Place in a warm, dry location out of direct sunlight, where they can dry. This may take a week or more.

Winter Storage

After a week or so of curing, the corms should be dry enough to place in storage.

A close up horizontal image of a green and pink caladium growing in the garden pictured in light sunshine pictured on a soft focus background.

You’ll know they’re ready when all parts feel dry and the remaining foliage is withered, brown, and easy to pull away from the corm.

Drying times will vary. Don’t rush this stage, as corms that are not sufficiently dry are likely to rot during storage.

To Store Corms:

Remove all the foliage and trim off the roots so the corms are bare.

Place the corms at least one inch apart on a bed of dry potting medium like vermiculite, sphagnum peat moss, or sand.

At this point, some gardeners sprinkle powdered sulfur-based fungicide, according to package instructions, over the corms to inhibit spoilage over the winter.

Cover them with two to three inches of the same potting medium.

Store the containers in a cool, dry location out of direct sunlight, where they will not be disturbed, and temperatures don’t drop below 55 to 60°F.

If you are storing your corms in a shed or other location where digging and nibbling rodents may be a problem, tuck screening over and around your containers.

Keep the potting medium dry during winter storage.

Replanting

When all risk of frost has passed and the soil temperature is at least 70°F, you can plant your stored corms out in the garden.

Alternatively, start them indoors in early to mid-spring for planting out in early summer. Place the corms bud side up, in a container filled with well-draining potting medium.

Keep the soil moist but not waterlogged, and place it in a warm location (70°F) with indirect sunlight.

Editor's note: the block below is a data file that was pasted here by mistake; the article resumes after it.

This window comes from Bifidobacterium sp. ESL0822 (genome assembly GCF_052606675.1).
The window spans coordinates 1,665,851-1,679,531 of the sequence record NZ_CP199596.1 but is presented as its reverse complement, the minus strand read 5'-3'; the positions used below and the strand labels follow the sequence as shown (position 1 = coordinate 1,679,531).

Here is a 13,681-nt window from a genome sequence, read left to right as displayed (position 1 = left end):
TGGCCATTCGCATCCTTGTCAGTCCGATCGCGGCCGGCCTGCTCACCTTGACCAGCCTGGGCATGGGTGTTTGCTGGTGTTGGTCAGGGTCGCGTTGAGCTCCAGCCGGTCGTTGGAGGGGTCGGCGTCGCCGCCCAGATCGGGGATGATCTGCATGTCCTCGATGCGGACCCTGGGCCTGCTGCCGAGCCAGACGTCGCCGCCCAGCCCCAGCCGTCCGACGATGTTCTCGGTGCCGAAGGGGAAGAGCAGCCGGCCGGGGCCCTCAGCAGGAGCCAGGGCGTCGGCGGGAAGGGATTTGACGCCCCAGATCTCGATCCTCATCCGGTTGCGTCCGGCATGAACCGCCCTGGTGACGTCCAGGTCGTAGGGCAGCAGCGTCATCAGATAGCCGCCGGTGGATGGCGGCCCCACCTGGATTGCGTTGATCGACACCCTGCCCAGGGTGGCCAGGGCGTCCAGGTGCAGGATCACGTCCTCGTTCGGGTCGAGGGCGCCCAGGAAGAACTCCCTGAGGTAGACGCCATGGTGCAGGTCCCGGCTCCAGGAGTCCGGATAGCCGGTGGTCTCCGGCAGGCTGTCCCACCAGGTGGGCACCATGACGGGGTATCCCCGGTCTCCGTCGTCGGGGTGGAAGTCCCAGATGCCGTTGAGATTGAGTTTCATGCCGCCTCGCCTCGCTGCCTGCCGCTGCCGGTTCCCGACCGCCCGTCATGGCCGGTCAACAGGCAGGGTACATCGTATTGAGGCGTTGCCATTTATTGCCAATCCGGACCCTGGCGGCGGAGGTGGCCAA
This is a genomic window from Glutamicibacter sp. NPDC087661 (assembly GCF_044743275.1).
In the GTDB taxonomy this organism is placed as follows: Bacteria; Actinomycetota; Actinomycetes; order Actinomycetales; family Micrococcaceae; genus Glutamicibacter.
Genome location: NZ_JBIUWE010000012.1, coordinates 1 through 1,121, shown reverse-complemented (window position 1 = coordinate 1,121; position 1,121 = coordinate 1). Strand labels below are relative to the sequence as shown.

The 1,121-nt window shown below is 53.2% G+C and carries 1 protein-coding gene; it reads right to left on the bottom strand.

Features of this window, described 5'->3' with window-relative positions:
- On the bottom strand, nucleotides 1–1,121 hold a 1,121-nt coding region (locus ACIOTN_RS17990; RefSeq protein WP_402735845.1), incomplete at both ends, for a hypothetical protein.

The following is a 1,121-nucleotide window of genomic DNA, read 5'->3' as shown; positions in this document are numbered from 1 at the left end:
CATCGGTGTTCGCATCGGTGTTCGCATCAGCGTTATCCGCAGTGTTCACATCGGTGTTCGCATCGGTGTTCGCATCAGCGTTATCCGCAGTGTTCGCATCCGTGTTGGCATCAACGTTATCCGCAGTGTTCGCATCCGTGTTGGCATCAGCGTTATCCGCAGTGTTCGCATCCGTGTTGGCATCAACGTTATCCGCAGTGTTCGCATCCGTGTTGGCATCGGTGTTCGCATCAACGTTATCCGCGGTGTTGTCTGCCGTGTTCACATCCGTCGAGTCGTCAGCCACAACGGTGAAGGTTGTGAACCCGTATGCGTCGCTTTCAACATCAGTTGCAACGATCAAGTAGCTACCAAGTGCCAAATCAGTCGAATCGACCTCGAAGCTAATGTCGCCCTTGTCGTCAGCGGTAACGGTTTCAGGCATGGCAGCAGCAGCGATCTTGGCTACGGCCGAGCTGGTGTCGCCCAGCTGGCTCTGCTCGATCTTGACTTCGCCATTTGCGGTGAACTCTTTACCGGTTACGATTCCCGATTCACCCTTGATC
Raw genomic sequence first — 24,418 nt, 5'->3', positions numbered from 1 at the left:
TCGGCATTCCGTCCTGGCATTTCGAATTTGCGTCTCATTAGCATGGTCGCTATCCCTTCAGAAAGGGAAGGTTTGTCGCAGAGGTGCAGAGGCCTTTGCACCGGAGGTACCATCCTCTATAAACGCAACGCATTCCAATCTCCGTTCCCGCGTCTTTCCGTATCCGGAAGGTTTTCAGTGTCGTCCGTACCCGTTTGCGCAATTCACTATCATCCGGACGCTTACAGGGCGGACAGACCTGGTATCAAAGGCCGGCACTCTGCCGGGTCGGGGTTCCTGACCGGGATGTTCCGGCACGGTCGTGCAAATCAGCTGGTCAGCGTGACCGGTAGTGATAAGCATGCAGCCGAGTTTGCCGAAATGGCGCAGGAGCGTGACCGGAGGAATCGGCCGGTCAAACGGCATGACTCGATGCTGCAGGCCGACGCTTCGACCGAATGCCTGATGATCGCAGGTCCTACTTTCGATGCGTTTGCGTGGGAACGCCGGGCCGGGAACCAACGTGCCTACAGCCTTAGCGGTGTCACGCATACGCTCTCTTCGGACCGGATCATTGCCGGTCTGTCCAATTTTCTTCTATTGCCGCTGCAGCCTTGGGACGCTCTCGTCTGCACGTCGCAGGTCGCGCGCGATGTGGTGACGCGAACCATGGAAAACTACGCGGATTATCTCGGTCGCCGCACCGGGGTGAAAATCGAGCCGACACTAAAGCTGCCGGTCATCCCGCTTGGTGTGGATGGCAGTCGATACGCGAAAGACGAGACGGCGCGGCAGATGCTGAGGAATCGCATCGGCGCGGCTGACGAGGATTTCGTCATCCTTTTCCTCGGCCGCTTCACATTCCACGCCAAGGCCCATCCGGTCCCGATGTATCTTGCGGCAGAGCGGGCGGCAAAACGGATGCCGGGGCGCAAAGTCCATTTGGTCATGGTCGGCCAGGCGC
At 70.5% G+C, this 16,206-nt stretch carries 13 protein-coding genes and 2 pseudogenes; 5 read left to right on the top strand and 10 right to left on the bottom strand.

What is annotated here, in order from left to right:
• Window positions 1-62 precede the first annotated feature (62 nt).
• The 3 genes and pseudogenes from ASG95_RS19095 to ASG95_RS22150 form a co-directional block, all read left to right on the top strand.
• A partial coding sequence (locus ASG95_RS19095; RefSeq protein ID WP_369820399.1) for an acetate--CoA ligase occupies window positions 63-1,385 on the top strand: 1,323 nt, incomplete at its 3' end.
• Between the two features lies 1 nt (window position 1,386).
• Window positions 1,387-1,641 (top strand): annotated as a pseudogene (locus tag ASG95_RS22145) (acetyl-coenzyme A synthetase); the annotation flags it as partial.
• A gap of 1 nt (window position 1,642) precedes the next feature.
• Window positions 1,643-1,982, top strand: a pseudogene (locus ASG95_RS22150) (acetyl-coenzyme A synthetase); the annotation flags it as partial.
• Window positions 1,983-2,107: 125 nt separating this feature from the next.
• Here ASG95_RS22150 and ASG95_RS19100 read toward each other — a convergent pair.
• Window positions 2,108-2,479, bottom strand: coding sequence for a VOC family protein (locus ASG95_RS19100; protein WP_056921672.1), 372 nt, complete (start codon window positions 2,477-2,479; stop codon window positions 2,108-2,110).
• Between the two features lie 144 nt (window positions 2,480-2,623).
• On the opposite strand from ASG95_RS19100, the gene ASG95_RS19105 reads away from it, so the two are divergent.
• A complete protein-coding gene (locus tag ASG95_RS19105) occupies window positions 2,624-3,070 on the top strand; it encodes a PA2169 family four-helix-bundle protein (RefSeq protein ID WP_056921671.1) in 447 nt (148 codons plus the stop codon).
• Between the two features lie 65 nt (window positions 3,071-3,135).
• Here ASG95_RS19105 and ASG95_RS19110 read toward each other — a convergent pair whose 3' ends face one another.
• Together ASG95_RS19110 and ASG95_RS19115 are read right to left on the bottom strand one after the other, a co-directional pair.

You can find full planting instructions in this guide.

Plant, Lift, and Repeat

With ideal growing conditions, including part shade and organically-rich, well-draining soil with a temperature of 70°F or above, caladiums do very well.

And now that you know how to lift, cure, and store them in climates not conducive to wintering over, you can multiply your initial investment into years of colorful garden attractions.

A close up horizontal image of the red and white foliage of a caladium plant growing in a pot, pictured in light sunshine on a soft focus background.

Over time, you may find that your plants have sparse leaves and are not as vigorous as they once were. This is not unusual; it’s just the nature of the plant.

At that point, likely five or more years down the road, you may want to stop lifting and storing, and purchase new favorites to love.

Do you grow caladiums? What are your favorite color combinations? What plants share the garden with these tropical lovelies? Let us know in the comments section below. And feel free to share a picture!

And if you want to add more foliage plants to your garden, check out these guides next:

© Ask the Experts, LLC. ALL RIGHTS RESERVED. See our TOS for more details. Uncredited photos: Shutterstock.

About Nan Schiller

Nan Schiller is a writer with deep roots in the soil of southeastern Pennsylvania. Her background includes landscape and floral design, a BS in business from Villanova University, and a Certificate of Merit in floral design from Longwood Gardens. An advocate of organic gardening with native plants, she’s always got dirt under her nails and freckles on her nose. With wit and hopefully some wisdom, she shares what she’s learned and is always ready to dig into a new project!